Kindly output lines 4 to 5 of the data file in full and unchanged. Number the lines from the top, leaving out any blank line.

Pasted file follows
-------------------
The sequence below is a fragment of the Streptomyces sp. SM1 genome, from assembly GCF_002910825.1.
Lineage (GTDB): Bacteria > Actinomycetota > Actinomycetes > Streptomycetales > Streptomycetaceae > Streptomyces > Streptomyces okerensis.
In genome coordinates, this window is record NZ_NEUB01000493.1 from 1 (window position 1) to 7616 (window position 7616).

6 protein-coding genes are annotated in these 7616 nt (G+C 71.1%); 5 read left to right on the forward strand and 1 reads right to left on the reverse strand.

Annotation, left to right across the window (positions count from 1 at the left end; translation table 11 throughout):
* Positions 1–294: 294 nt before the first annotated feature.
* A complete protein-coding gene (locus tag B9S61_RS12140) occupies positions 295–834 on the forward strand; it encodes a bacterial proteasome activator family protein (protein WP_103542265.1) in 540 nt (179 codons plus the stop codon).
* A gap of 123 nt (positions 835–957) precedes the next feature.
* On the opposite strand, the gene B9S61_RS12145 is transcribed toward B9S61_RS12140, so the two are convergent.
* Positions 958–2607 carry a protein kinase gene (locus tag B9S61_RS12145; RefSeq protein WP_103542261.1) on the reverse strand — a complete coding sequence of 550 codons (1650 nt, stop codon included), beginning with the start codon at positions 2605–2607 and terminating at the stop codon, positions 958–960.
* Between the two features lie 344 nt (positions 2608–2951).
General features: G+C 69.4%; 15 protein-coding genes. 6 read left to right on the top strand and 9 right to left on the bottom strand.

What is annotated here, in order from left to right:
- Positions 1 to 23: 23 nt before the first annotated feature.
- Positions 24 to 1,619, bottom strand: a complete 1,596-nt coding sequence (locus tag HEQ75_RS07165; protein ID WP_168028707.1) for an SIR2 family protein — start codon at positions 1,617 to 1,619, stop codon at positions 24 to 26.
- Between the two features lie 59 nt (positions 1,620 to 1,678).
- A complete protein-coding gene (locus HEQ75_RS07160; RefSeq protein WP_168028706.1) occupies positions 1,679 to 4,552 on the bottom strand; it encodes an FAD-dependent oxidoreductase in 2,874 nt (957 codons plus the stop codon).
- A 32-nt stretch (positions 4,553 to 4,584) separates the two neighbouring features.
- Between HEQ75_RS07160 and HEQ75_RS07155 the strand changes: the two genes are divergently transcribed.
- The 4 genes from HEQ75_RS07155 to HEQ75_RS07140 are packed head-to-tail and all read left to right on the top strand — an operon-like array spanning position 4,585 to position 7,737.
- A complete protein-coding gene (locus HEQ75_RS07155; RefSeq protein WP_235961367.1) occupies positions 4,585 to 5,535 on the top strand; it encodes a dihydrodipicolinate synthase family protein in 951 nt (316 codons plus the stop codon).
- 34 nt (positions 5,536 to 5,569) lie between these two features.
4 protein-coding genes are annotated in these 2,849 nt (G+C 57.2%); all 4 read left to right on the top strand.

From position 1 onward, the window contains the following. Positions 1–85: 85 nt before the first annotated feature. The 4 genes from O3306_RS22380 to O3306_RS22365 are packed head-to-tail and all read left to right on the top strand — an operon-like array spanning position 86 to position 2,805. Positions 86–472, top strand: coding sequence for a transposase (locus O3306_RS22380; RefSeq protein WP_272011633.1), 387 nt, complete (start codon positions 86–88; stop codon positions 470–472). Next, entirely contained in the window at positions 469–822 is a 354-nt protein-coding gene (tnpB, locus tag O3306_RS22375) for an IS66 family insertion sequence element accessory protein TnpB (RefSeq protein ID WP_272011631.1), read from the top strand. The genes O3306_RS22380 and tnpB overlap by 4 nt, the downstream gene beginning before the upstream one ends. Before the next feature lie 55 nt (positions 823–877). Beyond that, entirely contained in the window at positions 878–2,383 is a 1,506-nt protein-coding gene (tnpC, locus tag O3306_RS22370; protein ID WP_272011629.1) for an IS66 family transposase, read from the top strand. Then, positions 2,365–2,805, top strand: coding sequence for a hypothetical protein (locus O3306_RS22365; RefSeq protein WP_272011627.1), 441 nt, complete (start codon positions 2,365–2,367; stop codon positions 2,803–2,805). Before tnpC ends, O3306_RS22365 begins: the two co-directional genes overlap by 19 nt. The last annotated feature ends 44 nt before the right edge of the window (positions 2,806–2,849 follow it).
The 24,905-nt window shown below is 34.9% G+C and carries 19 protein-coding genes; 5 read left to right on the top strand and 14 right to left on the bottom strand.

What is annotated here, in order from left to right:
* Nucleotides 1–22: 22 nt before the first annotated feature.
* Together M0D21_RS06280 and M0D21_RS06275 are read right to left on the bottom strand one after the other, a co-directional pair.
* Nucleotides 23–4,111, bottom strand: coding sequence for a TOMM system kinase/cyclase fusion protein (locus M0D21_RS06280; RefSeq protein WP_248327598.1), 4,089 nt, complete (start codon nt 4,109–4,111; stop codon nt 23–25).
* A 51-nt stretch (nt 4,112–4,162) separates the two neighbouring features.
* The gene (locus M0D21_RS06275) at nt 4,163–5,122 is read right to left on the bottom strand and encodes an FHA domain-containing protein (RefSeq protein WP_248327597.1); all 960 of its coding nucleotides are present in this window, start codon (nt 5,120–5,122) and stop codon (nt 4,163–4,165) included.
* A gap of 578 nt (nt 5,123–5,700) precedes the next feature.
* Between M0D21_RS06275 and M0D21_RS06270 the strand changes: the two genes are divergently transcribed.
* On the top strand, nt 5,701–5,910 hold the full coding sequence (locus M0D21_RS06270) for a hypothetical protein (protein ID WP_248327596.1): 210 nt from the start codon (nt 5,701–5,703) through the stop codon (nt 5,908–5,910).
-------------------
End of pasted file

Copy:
6 protein-coding genes are annotated in these 7616 nt (G+C 71.1%); 5 read left to right on the forward strand and 1 reads right to left on the reverse strand.

Annotation, left to right across the window (positions count from 1 at the left end; translation table 11 throughout):